• read a lot. There is no need to do an exercise for every thing you read. Knowing more vocabs allows you to think about them and will have more topics to talk with others.
  • when learning new techs, set ambitious goals. Expose to unpredicted as way to learn.
  • pass your knowledge along: help others with your skills. You have not understood what you can’t explain.
  • from while to while go offline: work with what you have. Do more work to find the solution instead of googling it.
  • be on the lookout: constant learning keeps you from becoming a dinosaur.

Wynn Netherland introduced 30 minutes of “API-logetics”, presenting patterns and anti-patterns: Amongst the patterns, we can list:

  • support curling: curl an endpoint and get info; support basic auth.
  • maximize payload: return full objects! Clients should decompose the data, to get the pieces that are meaningful to them.
  • rock the cache: use ETag cache policies!
  • dog food it: consume it, do something useful with it! Do something meaningful with your own API!
  • use HTTP codes properly: if you leverage HTTP, your tooling can leverage HTTP.
  • announce changes breaking compatibility
  • make documentation obvious. A good docs example is parse
  • create awesome guides!
  • provide a REST console
  • provide fast, transparent support
  • provide free samples
  • make it mashup friendly
  • support streaming: clients should be able to use a persistent HTTP connection to get updates as come.

As anti-patterns, he listed

  • security mazes: a pain of steps to auth. An example can be OAuth 1.0.
  • insane urls: urls should be user friendly. Don’t use url encoded params!
  • confuse header with body: don’t put all info at the header.
  • establish harsh rate limits
  • endless terms of service changes
  • inconsistency

Santiago Pastorino, a Rails core committer, presented us new features to be released with Rails 4.0

  • RoR definitely drops support for Ruby 1.8.7 and requires Ruby 1.9.3. Advantages you gain with this are:
    • uses Yarv, a quicker VM and bytecode interpreter
    • brings lazy sweep GC
    • native threads!
    • provides better strategies for global interpreter lock (GIL) and gobal VM lock (GVL)
  • allows mass asignements
  • supports declarative ETags
  • provides russian doll views caching! This means that even when content changes, you’re not going to throw out the entire cache. Only the bits you need to and then you reuse the rest of the caches that are still good.
  • introduces turbolinks: once a page is loaded, all links work with AJAX. This means js and css are no longer reloaded and recompiled (Chrome does recompile!). Be aware that onReady() will activate just for the first time we load the page.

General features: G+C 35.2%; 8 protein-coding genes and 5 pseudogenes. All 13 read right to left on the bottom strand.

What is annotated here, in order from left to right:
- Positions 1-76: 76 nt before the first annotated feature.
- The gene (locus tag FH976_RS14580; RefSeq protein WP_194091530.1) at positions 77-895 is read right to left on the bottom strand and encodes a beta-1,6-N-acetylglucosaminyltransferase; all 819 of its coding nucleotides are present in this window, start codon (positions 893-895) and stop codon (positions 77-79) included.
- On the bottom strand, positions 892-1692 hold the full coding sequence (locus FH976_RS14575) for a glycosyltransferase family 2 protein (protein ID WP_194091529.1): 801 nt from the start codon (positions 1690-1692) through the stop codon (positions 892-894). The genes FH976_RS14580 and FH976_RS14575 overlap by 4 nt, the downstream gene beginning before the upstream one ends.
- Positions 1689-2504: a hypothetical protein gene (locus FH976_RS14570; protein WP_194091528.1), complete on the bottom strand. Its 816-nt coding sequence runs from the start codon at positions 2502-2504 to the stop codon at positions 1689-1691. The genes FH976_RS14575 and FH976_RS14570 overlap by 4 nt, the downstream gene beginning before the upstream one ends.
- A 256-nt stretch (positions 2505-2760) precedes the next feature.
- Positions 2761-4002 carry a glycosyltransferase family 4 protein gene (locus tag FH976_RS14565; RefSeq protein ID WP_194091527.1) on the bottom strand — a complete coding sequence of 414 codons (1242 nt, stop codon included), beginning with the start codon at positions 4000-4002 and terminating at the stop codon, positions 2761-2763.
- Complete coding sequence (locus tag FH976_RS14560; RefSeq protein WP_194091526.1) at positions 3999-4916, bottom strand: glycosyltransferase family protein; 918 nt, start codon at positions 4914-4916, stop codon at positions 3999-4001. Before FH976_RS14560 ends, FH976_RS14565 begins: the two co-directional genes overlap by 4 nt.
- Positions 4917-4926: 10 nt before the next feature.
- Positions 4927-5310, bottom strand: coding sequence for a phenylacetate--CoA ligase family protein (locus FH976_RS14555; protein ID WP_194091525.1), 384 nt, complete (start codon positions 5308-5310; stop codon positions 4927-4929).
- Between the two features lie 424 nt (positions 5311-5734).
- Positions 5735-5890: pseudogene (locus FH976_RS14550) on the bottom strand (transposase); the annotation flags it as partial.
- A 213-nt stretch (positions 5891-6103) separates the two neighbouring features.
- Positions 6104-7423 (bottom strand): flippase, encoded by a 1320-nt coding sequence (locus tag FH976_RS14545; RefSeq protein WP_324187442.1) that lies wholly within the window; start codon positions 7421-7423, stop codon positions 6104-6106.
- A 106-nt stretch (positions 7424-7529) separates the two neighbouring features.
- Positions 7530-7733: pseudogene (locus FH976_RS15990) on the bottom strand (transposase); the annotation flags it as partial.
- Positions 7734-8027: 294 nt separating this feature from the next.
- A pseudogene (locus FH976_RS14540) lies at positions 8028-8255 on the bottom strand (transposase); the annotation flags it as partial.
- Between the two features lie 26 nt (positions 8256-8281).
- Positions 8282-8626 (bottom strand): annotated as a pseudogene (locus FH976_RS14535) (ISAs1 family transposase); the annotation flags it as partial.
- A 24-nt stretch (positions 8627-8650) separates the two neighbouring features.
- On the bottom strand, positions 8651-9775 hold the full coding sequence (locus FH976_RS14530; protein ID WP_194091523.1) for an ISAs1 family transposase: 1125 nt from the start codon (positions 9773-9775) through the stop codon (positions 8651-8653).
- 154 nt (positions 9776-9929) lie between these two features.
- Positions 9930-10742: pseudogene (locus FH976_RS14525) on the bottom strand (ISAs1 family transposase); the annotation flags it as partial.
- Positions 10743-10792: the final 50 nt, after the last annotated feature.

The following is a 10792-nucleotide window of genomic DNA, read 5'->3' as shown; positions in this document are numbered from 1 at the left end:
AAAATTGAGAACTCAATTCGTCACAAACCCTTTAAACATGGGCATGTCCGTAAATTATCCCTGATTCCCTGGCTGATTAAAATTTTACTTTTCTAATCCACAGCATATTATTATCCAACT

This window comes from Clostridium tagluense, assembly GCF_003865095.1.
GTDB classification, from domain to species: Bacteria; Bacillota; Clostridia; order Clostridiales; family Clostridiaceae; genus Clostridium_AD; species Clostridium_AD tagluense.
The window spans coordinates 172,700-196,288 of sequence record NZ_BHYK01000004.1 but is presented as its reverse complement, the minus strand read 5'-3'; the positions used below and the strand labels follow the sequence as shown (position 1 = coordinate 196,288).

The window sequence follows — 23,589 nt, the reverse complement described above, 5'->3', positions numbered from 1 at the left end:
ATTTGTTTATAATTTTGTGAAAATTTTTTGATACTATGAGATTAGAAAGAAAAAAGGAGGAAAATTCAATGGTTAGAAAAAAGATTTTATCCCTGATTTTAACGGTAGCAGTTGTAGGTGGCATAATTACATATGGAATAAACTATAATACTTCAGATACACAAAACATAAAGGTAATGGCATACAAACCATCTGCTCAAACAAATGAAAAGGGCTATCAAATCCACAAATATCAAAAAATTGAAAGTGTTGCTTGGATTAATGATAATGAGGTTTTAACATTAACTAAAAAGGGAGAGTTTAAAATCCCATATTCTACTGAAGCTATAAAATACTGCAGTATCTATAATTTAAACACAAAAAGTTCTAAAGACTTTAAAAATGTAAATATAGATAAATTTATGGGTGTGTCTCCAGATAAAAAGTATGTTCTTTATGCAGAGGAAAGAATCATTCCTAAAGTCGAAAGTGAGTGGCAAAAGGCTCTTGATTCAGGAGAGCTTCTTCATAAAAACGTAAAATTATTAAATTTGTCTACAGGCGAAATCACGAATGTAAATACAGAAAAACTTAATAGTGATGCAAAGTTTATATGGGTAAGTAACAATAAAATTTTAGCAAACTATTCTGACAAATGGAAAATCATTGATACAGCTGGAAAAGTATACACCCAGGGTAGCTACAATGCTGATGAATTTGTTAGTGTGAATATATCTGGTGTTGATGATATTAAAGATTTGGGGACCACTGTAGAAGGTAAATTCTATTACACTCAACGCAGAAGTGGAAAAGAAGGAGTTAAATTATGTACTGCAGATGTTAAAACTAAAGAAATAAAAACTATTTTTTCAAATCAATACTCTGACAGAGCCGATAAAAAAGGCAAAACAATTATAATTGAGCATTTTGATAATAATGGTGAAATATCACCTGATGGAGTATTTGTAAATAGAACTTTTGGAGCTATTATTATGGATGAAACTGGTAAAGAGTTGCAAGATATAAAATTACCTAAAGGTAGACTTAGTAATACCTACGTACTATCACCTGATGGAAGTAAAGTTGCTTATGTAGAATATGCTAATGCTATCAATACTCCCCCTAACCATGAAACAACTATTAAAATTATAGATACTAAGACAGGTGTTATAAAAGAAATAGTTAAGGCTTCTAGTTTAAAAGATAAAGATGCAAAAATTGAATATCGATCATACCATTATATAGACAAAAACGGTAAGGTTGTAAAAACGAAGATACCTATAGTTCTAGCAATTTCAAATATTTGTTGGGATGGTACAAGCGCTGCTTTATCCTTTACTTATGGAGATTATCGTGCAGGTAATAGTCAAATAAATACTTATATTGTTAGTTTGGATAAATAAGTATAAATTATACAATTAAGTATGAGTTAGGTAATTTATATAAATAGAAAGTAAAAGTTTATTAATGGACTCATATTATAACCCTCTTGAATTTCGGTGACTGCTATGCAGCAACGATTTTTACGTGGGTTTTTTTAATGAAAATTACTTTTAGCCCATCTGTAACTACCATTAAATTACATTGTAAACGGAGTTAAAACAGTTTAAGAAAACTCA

• support for asynchronous queues
  • new friendlier error descriptions should provide better feedback to beginners.

“Dealing with Developers / Dealing with designers” was presented by Nicolás Sztabzyb and Lucas Florio. They shared experience about common problems that arise between programmers and designers: how do we think of each other and how should we collaborate to get things work.

“Off the Tracks - Challenging the Rails Mindset” was a great talk presented by Nick Sutterer. He presented some great concepts and recommended to use some gems. Among the concepts, he explained the Representer pattern, which solves problems around document parsing, processing and rendering. The proposed solution is to create a representer, an object that knows how to layout and serialize a document when mixed into a domain class, but also capable of parsing incoming representation documents. Representers can be used in the client. Returned representations will also include hypermedia links endpoints to identify the given resource and for further requests. For further details, there is a great post on this. If interested on using this concepts on your RoR application, check the roar gem

He also encouraged us to use:

  • cells, a gem that allows to reuse view components as cells on RoR. Cells are cacheable and testable. The gem provides views inheritance.
  • objectify, a framework that codifies good object oriented design practices for building maintainable rails applications.

After the talks, we were all invited to get a beer and share experiences with other devs.